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COMING SOON: MORE COLORFUL 'GREENBACKS'

July 8, 2003 – The Puerto Rico branch of an international public relations firm hired to prepare the region for America's new, improved $20 bill apparently is unaware that the U.S. dollar is the legal tender of the commonwealth's nearest neighbor.
A release faxed from Burson-Marsteller of Guaynabo states that the newly designed $20 bill, which is to go into circulation in the fall, "is extremely important to U.S. Virgin Islands' economic activity, where the U.S. dollar is often used interchangeably with local currency."
The release, clearly intended for a variety of Caribbean island states and dependencies, also notes that the territory receives "hundreds of thousands of U.S. tourists every year, and the cash they use on local purchases is about to change. Caribbean institutions and businesses that handle transactions in U.S. dollars — banks, restaurants, shops and hotels, to name a few — must know how to identify the [bill's] new look in order to accept it as cash payment."
The concern, of course, applies equally well to a community in which the Bureau of Engraving's new, improved $20 bill will be introduced, probably starting in October, as part of its own local currency.
The redesigned bill, which continues the watermark, security thread and color-shifting features introduced in the 1996-2000 makeovers of most denominations, has added color features that give it a distinctly different look from the familiar "greenbacks."
Hold a current $20 bill (as opposed to one of the pre-1998 "old" ones) up to the light. From the front, you'll see the watermark, a second face, to the far right; and a single vertical line of small text, the "security thread," a thin strip of plastic embedded in the paper, about half a inch in from the left margin. At the lower right, the numeral "20" is in ink that appears to change from copper to black when viewed from different angles.
The soon-to-come $20 note, which was unveiled on May 13, definitely looks different, with green, peach and blue coloration in the background on both sides. It uses "the same but enhanced" portrait of Andrew Jackson on the front and image of the White House on the back. In addition to a security thread, a "more dramatic" color-shifting ink and the facial watermark, it features a blue eagle in the left background and a small metallic green eagle and shield to the right of Jackson's face.
Imbedded colors and watermarks are the sort of thing other currencies around the world, including the EC (Eastern Caribbean) dollar, have had for decades.
The new $20 bills won't buy you any more than the old ones, but according to Thomas Ferguson, director of the Bureau of Engraving and Printing, they should help prevent counterfeiters from getting away with passing bogus bills. The initial concern of federal officials of course, is that the genuine article, given its unusual appearance, may be rejected as a fake by the uninformed. And here, some pictures are definitely worth thousands of words.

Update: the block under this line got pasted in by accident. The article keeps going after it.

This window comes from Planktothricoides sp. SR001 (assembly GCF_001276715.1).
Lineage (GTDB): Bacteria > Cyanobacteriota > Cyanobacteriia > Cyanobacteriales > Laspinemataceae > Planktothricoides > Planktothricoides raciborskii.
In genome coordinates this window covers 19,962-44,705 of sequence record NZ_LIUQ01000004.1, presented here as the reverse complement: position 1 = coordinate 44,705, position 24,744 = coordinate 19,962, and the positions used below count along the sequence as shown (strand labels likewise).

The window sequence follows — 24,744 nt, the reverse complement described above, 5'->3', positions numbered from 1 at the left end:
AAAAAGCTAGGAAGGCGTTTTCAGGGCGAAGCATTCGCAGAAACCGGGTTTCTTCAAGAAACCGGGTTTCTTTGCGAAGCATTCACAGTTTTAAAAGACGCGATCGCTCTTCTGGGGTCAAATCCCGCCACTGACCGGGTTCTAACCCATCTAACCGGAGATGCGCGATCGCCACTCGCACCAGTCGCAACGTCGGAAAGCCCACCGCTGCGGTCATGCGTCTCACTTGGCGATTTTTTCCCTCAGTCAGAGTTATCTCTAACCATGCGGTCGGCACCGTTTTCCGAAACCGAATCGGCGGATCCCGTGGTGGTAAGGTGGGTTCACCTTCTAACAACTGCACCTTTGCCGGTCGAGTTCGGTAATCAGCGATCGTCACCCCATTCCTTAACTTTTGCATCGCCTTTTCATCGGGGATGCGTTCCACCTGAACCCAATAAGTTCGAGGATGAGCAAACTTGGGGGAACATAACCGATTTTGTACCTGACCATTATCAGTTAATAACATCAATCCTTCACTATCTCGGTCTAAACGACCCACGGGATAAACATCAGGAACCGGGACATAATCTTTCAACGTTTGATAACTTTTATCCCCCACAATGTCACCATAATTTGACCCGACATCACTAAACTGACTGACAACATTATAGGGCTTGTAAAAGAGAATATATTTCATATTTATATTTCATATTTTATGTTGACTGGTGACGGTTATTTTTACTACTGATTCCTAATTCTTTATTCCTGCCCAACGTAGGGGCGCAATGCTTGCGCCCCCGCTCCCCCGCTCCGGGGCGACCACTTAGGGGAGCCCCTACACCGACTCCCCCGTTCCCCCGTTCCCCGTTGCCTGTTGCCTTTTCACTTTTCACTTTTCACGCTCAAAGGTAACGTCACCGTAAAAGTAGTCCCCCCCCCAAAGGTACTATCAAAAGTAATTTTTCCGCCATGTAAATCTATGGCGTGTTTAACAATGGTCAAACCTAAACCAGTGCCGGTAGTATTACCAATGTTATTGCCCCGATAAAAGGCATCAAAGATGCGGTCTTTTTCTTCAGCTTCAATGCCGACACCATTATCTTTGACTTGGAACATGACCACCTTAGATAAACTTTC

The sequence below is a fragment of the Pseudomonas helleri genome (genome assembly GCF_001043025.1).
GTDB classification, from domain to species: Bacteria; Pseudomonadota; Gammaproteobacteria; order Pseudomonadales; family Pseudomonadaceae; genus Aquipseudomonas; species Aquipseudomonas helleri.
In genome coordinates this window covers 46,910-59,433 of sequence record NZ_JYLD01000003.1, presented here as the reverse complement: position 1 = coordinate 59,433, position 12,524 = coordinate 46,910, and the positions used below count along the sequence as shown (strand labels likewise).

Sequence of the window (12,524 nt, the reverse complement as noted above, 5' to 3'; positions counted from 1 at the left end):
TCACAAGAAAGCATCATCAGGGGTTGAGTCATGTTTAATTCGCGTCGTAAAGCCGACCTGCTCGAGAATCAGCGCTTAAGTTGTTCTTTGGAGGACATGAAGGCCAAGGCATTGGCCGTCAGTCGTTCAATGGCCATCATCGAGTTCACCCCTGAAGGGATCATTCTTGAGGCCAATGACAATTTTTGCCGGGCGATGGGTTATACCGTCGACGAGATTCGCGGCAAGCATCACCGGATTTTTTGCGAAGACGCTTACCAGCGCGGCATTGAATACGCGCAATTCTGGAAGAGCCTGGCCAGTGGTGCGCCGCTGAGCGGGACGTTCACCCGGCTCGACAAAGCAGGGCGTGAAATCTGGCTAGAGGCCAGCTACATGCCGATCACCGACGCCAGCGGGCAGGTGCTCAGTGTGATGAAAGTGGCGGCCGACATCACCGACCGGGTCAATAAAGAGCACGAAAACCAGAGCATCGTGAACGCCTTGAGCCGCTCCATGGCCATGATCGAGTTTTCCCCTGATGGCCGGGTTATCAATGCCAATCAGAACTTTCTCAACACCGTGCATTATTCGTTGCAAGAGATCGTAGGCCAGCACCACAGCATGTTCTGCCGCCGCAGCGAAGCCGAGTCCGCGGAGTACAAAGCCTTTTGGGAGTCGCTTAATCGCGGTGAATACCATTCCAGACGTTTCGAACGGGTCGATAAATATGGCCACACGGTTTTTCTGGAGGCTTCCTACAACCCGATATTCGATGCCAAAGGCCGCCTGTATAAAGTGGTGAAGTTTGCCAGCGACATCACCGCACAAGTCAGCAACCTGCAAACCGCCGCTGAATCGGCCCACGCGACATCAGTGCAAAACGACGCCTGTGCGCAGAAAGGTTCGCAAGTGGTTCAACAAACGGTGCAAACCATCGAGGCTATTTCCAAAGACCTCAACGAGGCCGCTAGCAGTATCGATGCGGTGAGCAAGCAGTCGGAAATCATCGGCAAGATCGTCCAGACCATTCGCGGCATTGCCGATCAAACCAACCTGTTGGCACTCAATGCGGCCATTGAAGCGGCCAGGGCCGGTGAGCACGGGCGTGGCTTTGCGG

For illustrations of the new design and more background, visit the U.S. Bureau of Engraving's New Color of Money Web site. On the main page, there are images of both sides of the bill that you can click on to see close-ups of the color enhancements. To see the special design and printing features, click on the left on "New currency" and then on "Interactive $20 bill."
According to the Bureau of Engraving, the redesigned currency "is safer, smarter and more secure: Safer because it is harder to fake and easier to check; smarter to stay ahead of tech-savvy counterfeiters; and more secure to protect the integrity of U.S. currency."
The government plans to issue similarly updated $50 and $100 bills in 2004 and 2005, respectively. "Decisions on new designs for the $5 and $10 notes are still under consideration," according to a release, "but a redesign of the $2 and $1 notes is not planned."
Each of the denominations will have its own background color scheme, which "will also make it easier to distinguish between denominations," the release said.
The last round of currency redesigns began in 1996 with the advent of the "big head" $100 bill that introduced the use of color-shifting ink, security threads and watermarks in U.S. currency. It was followed by the redesigned $50 bill in 1997, $20 bill in 1998 and $10 and $5 notes in 2000. There was no redesign of the $1 bill, possibly because of government officials' hope that it would be phased out in favor of the quarter-size Susan B. Anthony $1 coin introduced in 1979. The coin has never caught on except for use in change-making machines such as those at post offices and mass transit facilities.
"U.S. currency is a worldwide symbol of security and integrity. This new design will help us keep it that way, by protecting against counterfeiting and making it easier for people to confirm the authenticity of their hard-earned money," U.S. Treasury Secretary John W. Snow said in a release.
And if you are into conspiracy theories, do a Web search for "new $20 bill" and you'll find sites addressing the "amazing discoveries" that the new design can be manipulated to reveal images of the World Trade Center and Pentagon under attack.

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